The New York Department of Transportation (NYC DOT) has awarded a contract to Elliott Bay Design (Ebdg) for the development of a new class of ferries, which will be deployed between the boroughs of Staten Island and Manhattan.
Under the contract, EBDG will provide a complete design package, including contract drawings, specifications and other documents for vessels.
In addition, the company will retrofit a new propulsion system to the existing Molinari-class ferries, in order to establish consistency between the new and existing fleet.
EBDG project manager Matt Williamson said: “We’re excited to get the project underway to build on the work we have done to date.
“We’re looking forward to developing a vessel design that meets the need of the Staten Island Ferry on all fronts, economical to construct, efficient to operate and providing safe and reliable service to the people of New York.”
The new vessels, which are estimated to cost around $309m to build, will replace the existing Barberi- and Kennedy-class ferries.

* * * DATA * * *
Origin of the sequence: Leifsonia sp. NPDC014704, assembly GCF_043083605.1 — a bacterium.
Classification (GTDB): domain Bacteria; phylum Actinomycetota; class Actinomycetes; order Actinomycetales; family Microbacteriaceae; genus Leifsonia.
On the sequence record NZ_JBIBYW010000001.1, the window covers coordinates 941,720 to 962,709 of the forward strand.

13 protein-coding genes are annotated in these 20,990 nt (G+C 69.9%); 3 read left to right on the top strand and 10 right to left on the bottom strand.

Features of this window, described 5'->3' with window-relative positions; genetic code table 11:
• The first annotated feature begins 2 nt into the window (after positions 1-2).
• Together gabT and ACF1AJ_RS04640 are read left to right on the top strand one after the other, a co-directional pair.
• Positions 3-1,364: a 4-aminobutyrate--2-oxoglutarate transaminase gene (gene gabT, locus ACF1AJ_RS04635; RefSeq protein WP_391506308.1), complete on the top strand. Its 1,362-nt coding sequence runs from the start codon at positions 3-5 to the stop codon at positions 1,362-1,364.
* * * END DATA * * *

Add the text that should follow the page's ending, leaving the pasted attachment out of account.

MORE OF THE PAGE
New York Senator Charles Schumer has asked the federal government to grant $267m to the NYC DOT for funding of passenger ferries and upgrades to the existing ferry terminals.
The department would apply for the grant from the Federal Transit Administration sandy resilience programme to finance the ferries.
EBDG said it served as a sub-contractor in 2009 as part of the KPFF Consulting Engineers project team, appointed by the NYC DOT to conduct a preliminary design investigation to assess the future needs of the Staten Island Ferry fleet.
The study suggested that reconstructing the existing fleet was not an economically viable option and that the construction of new double-ended ferry boats would be the best option.
EBDG provides a wide range of services, including transportation studies, concept designs, capital budgets, security improvements and mid-life refurbishments to owners, operators and shipyards across the US. It operates offices in Seattle, New Orleans and Ketchikan, Alaska.
Image: A Kennedy-class ferry on its way to Staten Island, New York. Photo: courtesy of Norbert Nagel / Wikimedia Commons.